Back in the city, you almost can’t avoid going to Les Deux Magots. The cafe can be touristy (it had been a hangout for philosopher Jean-Paul Sartre, writers Ernest Hemingway and Jean Giraudoux, and many others from the literary scene). But the outside tables are wonderful for getting a bite, reading a book, or just being. The servers are busy, but there’s no pressure for you to finish up and move along. We found that attitude pretty much everywhere we stopped. Unless it was a place that focused on to-go orders, meals were leisurely. The next course didn’t come out until well after the previous course was finished and the plates cleared – which takes a bit of getting used to, when you’re accustomed to American restaurants where the entree comes out before you’ve finished your salad. Dining wasn’t about just sitting and eating. It was an event – you talked, drank wine (or lots of Vittel, as I did) and enjoyed being where you were.
Most restaurants we visited were places we happened to find while wandering about, giving us a chance to chat with people and soak up more of genuine Paris. But one of our best meals was at a place friends recommended — Le Coupe-Chou. On the walk from the hotel to the restaurant, we could feel old Paris. The restaurant’s entrance – restored to its seventeenth century appearance – and stone hearths exude the warmth and intimacy you’d expect in old world cities throughout Europe.
There’s plenty we didn’t get to during our stay. We never climbed to the top of the Eiffel Tower or L’Arc de Triomphe. We missed the Rodin museum, Sacré-Coeur and too many other places to name. But our slowed down pace allowed us to see more than Parisʼ attractions. It allowed us to see, feel and savor Paris.
If You Go
The Paris Métro
Running from 5 a.m. to 1 a.m. everyday (and longer on Fridays and holidays) Paris’ public system has 16 lines and 300 stations. For a good overview and explanation of what to expect and how to use the system, go to http://en.wikipedia.org/wiki/Paris_M%C3%A9tro
Official english website: www.ratp.info/informer/anglais/
Hotel Central Saint-Germain
3 Rue Champollion
Tel: 33+01 46 34 14 20
A small hotel in the Latin Quarter offers 35 air-conditioned rooms with private baths, continental breakfast, and Wi-Fi (extra charge). Rates start at €99.
Le Café Marly
93 Rue de Rivoli
(near the Louvre)
Tel: 33+01 49 26 06 60
Open every day 8 a.m. to 10 p.m.
Les Deux Magots
6 Place Saint-Germain-des-Pres
Tel: 33+01 45 48 55 25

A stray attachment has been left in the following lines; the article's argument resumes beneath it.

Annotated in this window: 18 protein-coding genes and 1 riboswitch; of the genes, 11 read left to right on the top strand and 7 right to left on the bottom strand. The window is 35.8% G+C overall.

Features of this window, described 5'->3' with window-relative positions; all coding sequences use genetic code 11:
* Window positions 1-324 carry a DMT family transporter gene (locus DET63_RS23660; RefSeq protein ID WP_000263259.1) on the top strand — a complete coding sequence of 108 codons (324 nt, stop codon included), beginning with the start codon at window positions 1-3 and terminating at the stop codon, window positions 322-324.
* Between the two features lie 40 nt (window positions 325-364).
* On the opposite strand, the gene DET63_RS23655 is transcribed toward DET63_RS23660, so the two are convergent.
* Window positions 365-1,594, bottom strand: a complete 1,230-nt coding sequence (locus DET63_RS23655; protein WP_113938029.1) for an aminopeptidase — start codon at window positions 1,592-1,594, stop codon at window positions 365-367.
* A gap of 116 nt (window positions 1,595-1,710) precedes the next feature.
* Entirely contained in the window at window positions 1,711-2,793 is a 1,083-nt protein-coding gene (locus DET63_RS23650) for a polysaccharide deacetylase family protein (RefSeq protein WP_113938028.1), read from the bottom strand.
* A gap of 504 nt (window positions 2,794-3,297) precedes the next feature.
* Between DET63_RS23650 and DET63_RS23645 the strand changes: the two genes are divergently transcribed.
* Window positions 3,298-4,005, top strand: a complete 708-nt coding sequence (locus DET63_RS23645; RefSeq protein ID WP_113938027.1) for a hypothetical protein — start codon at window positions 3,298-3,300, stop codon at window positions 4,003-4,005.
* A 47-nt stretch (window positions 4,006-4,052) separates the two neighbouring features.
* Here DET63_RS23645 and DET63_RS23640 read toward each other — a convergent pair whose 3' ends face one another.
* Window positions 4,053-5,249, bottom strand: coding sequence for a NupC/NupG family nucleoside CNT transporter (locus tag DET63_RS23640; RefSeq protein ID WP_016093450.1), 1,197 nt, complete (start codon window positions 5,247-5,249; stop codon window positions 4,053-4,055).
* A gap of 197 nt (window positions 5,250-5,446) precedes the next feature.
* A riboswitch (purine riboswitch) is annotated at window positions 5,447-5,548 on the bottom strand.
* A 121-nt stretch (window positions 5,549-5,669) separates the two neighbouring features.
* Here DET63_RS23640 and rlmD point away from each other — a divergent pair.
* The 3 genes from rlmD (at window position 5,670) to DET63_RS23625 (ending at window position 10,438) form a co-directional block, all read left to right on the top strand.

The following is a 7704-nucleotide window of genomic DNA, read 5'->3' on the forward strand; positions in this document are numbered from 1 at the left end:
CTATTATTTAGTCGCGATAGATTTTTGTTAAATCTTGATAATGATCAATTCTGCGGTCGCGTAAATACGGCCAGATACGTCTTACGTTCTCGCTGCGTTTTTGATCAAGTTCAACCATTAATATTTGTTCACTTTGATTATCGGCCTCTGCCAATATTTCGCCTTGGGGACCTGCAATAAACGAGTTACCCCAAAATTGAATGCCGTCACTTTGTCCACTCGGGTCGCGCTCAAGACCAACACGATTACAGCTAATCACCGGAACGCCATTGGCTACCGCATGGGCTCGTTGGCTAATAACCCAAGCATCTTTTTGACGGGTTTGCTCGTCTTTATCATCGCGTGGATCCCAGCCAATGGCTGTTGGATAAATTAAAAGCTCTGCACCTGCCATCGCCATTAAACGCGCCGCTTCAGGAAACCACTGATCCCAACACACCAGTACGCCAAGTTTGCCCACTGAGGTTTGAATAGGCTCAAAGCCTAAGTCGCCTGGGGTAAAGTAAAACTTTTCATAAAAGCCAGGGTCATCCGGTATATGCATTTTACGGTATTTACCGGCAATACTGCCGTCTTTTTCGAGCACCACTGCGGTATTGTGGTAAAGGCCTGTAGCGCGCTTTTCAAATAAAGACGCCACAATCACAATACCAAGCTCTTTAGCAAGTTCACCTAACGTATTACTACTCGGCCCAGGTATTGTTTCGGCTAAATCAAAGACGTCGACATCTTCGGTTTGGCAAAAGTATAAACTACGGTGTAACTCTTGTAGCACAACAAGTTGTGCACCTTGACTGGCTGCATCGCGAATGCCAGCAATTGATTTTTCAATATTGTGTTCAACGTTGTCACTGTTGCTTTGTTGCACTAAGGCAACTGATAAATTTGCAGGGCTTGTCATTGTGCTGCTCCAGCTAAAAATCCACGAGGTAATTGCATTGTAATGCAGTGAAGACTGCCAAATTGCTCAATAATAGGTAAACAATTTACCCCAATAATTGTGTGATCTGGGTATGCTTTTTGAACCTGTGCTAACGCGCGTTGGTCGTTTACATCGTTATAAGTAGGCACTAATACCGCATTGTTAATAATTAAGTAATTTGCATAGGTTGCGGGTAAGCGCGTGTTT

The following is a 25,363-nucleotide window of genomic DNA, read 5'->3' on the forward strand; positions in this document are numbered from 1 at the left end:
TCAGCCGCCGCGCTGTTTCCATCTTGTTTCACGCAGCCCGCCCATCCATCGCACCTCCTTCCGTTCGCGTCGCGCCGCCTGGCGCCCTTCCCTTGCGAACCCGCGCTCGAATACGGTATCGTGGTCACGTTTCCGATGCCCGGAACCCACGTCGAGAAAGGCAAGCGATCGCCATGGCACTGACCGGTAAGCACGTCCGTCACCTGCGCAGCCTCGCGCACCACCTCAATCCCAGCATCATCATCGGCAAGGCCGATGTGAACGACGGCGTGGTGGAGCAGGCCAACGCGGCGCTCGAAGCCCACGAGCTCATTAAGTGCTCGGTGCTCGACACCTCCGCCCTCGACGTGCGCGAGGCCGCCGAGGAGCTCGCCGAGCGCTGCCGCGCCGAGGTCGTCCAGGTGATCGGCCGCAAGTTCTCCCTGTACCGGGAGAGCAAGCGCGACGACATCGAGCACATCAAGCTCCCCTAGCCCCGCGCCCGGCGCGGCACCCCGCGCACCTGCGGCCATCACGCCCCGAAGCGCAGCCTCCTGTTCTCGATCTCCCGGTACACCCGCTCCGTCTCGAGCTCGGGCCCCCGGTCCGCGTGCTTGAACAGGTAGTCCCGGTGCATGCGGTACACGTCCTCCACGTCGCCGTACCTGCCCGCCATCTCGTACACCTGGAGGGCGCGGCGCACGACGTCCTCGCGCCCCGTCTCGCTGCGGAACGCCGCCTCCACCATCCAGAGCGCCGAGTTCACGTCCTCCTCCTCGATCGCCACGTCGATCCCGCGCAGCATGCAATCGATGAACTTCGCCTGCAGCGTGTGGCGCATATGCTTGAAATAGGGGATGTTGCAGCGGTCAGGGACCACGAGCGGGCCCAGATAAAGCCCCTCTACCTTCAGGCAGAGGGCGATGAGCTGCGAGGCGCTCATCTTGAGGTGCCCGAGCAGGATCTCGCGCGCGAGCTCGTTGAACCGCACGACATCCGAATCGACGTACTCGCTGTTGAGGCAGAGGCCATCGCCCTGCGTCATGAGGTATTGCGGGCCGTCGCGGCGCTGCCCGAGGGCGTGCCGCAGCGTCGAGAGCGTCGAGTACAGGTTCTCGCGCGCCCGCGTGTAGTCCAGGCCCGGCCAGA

9 & 11 Rue de Lanneau
Tel: 33+01 46 33 68 69
Auberge des Deux Ponts
7 Rue des Deux Ponts
75004 Paris (Île Saint-Louis)
Tel: 33+01 46 34 29 33
Cathédrale Notre-Dame de Paris
6 Parvis Notre Dame
Place Jean-Paul II
Open every day 8 a.m. to 6:45 p.m. (until 7:15 p.m. Saturdays and Sundays). Access to the cathedral is free.
Musée du Louvre
Open 9 a.m. to 6 p.m. (until 10 p.m. on Wednesdays and Fridays).
Note: Admission is free the first Sunday of the month.
1 Rue de la Legion dʼHonneur
Open 9:30 a.m. to 6 p.m. (until 9:45 p.m. on Thursdays). Last tickets sold at 5 p.m. (9 p.m. on Thursdays). Closed Mondays.
Musée National Picasso
5 Rue de Thorigny
April 1-Sept. 30 – 9:30 a.m. to 6 p.m.
Oct. 1-March 31 – 9:30 a.m. to 5:30 p.m.
Closed on Tuesdays.
4 Boulevard du Palais
Open every day 9:30 a.m. to 6 p.m. Admission is €5.50
Tuileries Gardens &
The Palace of Versailles
79 Rue Paroisse
April 1-Oct. 31: The castle is open 9 a.m. to 6:30 p.m. (last admission is at 6 p.m.) Marie Antoinette’s Estate and the Castles of Trianon are open noon to 6:30 p.m. (tickets sold until 5:50 p.m.) The gardens are open every day 7 a.m. to 7 p.m. for vehicles, and until 8:30 p.m. for pedestrians. Note that the main castle, Marie Antoinette’s Estate and the Castles of Trianon are closed on Mondays.
Nov. 1-March 31: The castle is open 9 a.m. to 5:30 p.m. (last admission is at 5 p.m.) Marie Antoinette’s Estate and the Castles of Trianon are open noon to 5:30 p.m. (tickets sold until 4:50 p.m.) Gardens are open 8 a.m. to 6 p.m. every day except Mondays.
Photos: Sainte-Chapelle interior courtesy of B. Didier. Official License
All other photos courtesy of the Paris Convention and Visitors Bureau.
Cindy Murphy-Tofig, an Atlanta-based editor and writer, plans to have no stowaways on her next trip across the Atlantic.